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Network Rail’s Paddington station celebrated as Paddington Bear hits the big screen

Paddington Bear film

London’s historic Paddington station will be shown in all its glory on the big screen as the film version of the beloved Paddington Bear books hits cinemas this week.

The fictional traveller famously ventured from darkest Peru as a stowaway and was found sitting on a small suitcase near the lost property office in Paddington station, after which he was named.

The character was created by Michael Bond – who lived around the corner from Paddington station – and first published in 1958. In 2000, the author unveiled a statue of the bear at the station, which is also home to the only shop in the world entirely dedicated to Paddington Bear.

The Paddington Bear statue has been temporarily joined in the station by “Classic Bear”, part of the Paddington Trail created by Visit London to mark Paddington's first big screen appearance. Classic Bear has been designed by Michael Bond and will remain in the station until 30 December 2014.

Another temporary visitor to the station is the Paddington Book Bench. Designed by the artist Michelle Heron, the bench was auctioned by the National Literacy Trust after featuring its Books about Town Trail this summer. The bench’s new owner, Alan Daly, has kindly donated the bench to Network Rail for a year for the use and enjoyment of passengers and visitors to Paddington the station. It can be found on platform by the original Paddington Bear statue. They will soon be joined by a plaque marking the station’s association with Paddington Bear and the making of the film.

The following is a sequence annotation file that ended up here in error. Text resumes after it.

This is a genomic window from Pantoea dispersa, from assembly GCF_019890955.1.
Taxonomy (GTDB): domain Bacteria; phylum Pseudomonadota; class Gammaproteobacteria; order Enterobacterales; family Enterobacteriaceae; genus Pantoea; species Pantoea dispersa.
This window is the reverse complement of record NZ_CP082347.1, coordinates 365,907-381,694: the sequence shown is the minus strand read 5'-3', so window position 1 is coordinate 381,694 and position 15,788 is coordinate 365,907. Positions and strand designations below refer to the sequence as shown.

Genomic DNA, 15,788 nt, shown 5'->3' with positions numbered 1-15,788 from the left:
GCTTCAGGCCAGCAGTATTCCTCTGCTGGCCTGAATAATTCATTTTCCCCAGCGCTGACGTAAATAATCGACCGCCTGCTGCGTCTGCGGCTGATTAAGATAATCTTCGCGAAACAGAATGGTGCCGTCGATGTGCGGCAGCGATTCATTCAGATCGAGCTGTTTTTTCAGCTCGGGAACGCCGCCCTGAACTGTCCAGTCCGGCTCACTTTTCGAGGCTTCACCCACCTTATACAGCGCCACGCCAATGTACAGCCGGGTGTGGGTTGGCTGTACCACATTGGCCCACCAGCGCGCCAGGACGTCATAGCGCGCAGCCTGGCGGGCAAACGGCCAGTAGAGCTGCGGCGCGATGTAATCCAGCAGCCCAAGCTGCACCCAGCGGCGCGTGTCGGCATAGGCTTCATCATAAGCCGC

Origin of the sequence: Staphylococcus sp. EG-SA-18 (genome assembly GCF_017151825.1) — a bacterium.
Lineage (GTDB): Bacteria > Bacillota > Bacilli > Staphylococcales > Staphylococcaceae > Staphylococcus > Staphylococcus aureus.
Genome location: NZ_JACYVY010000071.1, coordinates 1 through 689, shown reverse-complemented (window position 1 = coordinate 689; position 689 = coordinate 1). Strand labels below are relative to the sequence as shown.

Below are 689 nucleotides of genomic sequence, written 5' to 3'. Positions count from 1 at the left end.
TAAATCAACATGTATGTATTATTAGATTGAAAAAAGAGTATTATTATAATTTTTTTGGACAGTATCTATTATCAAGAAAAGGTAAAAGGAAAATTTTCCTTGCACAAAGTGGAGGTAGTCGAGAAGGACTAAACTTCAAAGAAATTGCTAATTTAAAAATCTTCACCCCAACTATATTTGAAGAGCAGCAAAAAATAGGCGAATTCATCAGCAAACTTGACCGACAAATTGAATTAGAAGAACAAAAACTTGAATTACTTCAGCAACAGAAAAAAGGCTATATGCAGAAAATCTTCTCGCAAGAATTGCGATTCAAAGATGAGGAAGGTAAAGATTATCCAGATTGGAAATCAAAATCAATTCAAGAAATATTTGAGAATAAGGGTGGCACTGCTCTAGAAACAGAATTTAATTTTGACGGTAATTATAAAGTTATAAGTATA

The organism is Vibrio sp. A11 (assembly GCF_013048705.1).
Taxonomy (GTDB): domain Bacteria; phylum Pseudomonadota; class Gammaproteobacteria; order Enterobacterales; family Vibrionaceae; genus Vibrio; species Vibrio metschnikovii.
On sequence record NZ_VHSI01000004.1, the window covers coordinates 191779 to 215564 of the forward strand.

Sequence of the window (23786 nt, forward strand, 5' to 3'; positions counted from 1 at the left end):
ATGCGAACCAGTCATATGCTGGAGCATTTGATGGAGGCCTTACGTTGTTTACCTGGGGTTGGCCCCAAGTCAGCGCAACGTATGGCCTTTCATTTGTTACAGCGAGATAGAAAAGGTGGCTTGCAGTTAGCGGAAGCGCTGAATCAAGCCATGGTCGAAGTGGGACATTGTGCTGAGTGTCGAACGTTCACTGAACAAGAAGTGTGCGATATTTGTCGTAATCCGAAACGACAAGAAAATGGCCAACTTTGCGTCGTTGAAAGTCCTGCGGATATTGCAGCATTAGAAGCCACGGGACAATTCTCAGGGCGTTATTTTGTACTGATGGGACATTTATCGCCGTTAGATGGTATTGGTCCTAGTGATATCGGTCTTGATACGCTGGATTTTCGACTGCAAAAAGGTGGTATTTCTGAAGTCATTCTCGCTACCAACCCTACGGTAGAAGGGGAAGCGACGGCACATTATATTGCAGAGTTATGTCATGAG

Nick Hartnell, Network Rail’s station manager for Paddington, said: “Paddington Bear is a much loved part of the Paddington station family and it is great to see this association recognised both on the big screen and with the erection of a plaque acknowledging the station’s starring role.

“Paddington station is a world heritage site and a glorious example of Victorian architecture, designed by Isambard Kingdom Brunel as the gateway to his Great Western Railway. To see the station on the big screen is to get the same sense of awe that you get when you walk into it in real life. It was a pleasure to host this production and we are all delighted to see Paddington station so wonderfully portrayed in this film. “

The opening scenes of the Paddington film were shot over a number of days in the station. The filming schedule was worked around the existing train timetables to ensure that no inconvenience was caused to the travelling public.

Network Rail’s train stations are often used as locations for television, film and photography, and have featured in Hollywood blockbusters including the Bourne Ultimatum and the Harry Potter series as well as Downton Abbey and smash-hit US drama 24. Further details can be found here.

(c) Paddington and Company Limited/Studiocanal S.A. 2014 Paddington Bear(tm), Paddington(tm) and PB(tm) are trademarks of Paddington and Company Limited

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